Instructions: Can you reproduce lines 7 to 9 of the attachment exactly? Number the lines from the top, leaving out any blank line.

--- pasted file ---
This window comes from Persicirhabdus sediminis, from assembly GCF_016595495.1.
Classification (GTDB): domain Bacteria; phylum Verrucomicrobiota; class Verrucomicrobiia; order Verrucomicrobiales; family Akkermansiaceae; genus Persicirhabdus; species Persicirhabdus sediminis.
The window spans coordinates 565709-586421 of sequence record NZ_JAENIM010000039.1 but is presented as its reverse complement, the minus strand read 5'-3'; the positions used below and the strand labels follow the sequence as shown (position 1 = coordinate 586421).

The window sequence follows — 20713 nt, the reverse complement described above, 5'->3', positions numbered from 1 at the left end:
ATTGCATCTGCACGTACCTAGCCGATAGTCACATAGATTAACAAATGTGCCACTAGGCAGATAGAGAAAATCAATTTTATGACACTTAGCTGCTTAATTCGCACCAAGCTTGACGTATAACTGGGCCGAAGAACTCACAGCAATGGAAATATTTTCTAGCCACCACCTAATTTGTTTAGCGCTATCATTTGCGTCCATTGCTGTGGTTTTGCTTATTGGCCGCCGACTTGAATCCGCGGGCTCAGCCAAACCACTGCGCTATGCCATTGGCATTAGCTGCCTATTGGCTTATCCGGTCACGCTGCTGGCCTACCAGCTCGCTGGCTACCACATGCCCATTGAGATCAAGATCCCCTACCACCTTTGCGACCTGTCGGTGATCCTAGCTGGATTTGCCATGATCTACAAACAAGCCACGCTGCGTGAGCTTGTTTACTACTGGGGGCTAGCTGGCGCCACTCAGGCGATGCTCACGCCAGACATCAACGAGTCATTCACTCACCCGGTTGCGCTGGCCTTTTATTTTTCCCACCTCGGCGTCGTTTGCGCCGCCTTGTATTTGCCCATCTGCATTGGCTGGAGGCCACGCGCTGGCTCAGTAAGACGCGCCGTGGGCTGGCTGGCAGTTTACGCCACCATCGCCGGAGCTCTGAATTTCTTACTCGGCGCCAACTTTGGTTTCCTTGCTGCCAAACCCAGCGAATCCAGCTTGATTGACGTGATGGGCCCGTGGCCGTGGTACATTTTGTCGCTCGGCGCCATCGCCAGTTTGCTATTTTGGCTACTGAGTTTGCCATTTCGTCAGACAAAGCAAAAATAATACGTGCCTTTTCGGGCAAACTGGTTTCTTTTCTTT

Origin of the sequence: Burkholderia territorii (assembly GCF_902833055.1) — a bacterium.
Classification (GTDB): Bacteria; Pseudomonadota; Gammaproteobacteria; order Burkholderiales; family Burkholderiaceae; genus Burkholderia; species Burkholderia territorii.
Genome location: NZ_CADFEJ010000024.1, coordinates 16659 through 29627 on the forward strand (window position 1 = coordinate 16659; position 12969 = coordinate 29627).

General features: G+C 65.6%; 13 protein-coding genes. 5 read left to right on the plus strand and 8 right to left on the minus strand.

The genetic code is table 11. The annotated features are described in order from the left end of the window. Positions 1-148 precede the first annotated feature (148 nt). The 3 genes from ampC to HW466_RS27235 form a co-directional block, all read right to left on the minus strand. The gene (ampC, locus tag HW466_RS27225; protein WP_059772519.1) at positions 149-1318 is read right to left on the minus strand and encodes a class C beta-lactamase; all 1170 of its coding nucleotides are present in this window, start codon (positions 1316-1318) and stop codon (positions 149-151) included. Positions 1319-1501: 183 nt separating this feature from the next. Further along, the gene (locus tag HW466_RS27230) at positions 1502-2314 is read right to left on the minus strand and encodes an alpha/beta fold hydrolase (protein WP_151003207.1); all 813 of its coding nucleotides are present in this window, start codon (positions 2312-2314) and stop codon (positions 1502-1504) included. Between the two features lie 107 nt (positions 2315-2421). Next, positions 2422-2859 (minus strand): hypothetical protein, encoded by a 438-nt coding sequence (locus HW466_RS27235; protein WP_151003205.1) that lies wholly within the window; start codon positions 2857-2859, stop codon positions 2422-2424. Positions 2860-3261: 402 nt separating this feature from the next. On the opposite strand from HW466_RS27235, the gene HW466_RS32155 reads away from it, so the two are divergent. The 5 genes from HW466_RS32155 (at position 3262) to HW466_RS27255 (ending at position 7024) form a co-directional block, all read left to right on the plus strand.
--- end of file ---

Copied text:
Classification (GTDB): Bacteria; Pseudomonadota; Gammaproteobacteria; order Burkholderiales; family Burkholderiaceae; genus Burkholderia; species Burkholderia territorii.
Genome location: NZ_CADFEJ010000024.1, coordinates 16659 through 29627 on the forward strand (window position 1 = coordinate 16659; position 12969 = coordinate 29627).

General features: G+C 65.6%; 13 protein-coding genes. 5 read left to right on the plus strand and 8 right to left on the minus strand.